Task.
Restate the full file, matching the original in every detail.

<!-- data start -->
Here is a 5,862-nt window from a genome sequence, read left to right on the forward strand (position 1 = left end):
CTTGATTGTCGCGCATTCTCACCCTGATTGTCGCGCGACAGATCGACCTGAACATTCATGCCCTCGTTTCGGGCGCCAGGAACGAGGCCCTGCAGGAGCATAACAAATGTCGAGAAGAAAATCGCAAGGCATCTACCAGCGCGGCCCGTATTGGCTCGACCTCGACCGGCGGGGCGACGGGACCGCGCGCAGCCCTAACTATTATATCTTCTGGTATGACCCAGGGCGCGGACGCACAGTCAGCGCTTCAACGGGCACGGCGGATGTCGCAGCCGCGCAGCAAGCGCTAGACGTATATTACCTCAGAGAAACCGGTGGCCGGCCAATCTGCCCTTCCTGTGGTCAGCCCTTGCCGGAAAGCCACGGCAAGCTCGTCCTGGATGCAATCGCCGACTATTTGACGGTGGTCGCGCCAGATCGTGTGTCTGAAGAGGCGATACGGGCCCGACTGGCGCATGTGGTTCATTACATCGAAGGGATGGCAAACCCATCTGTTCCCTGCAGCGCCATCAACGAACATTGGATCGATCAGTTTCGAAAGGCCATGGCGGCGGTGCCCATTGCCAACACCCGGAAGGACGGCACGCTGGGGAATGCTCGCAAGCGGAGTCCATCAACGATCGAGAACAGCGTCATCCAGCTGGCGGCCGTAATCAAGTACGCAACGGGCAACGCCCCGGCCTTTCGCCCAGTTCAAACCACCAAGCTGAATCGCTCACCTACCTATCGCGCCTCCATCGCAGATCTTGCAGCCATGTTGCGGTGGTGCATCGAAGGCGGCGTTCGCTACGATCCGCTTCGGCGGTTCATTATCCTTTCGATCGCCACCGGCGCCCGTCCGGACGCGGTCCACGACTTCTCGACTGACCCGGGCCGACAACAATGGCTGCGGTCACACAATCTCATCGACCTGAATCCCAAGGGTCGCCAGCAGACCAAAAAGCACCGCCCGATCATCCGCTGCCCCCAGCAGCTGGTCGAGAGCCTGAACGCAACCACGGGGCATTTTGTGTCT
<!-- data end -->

Here is a 5,862-nt window from a genome sequence, read left to right on the forward strand (position 1 = left end):
CTTGATTGTCGCGCATTCTCACCCTGATTGTCGCGCGACAGATCGACCTGAACATTCATGCCCTCGTTTCGGGCGCCAGGAACGAGGCCCTGCAGGAGCATAACAAATGTCGAGAAGAAAATCGCAAGGCATCTACCAGCGCGGCCCGTATTGGCTCGACCTCGACCGGCGGGGCGACGGGACCGCGCGCAGCCCTAACTATTATATCTTCTGGTATGACCCAGGGCGCGGACGCACAGTCAGCGCTTCAACGGGCACGGCGGATGTCGCAGCCGCGCAGCAAGCGCTAGACGTATATTACCTCAGAGAAACCGGTGGCCGGCCAATCTGCCCTTCCTGTGGTCAGCCCTTGCCGGAAAGCCACGGCAAGCTCGTCCTGGATGCAATCGCCGACTATTTGACGGTGGTCGCGCCAGATCGTGTGTCTGAAGAGGCGATACGGGCCCGACTGGCGCATGTGGTTCATTACATCGAAGGGATGGCAAACCCATCTGTTCCCTGCAGCGCCATCAACGAACATTGGATCGATCAGTTTCGAAAGGCCATGGCGGCGGTGCCCATTGCCAACACCCGGAAGGACGGCACGCTGGGGAATGCTCGCAAGCGGAGTCCATCAACGATCGAGAACAGCGTCATCCAGCTGGCGGCCGTAATCAAGTACGCAACGGGCAACGCCCCGGCCTTTCGCCCAGTTCAAACCACCAAGCTGAATCGCTCACCTACCTATCGCGCCTCCATCGCAGATCTTGCAGCCATGTTGCGGTGGTGCATCGAAGGCGGCGTTCGCTACGATCCGCTTCGGCGGTTCATTATCCTTTCGATCGCCACCGGCGCCCGTCCGGACGCGGTCCACGACTTCTCGACTGACCCGGGCCGACAACAATGGCTGCGGTCACACAATCTCATCGACCTGAATCCCAAGGGTCGCCAGCAGACCAAAAAGCACCGCCCGATCATCCGCTGCCCCCAGCAGCTGGTCGAGAGCCTGAACGCAACCACGGGGCATTTTGTGTCT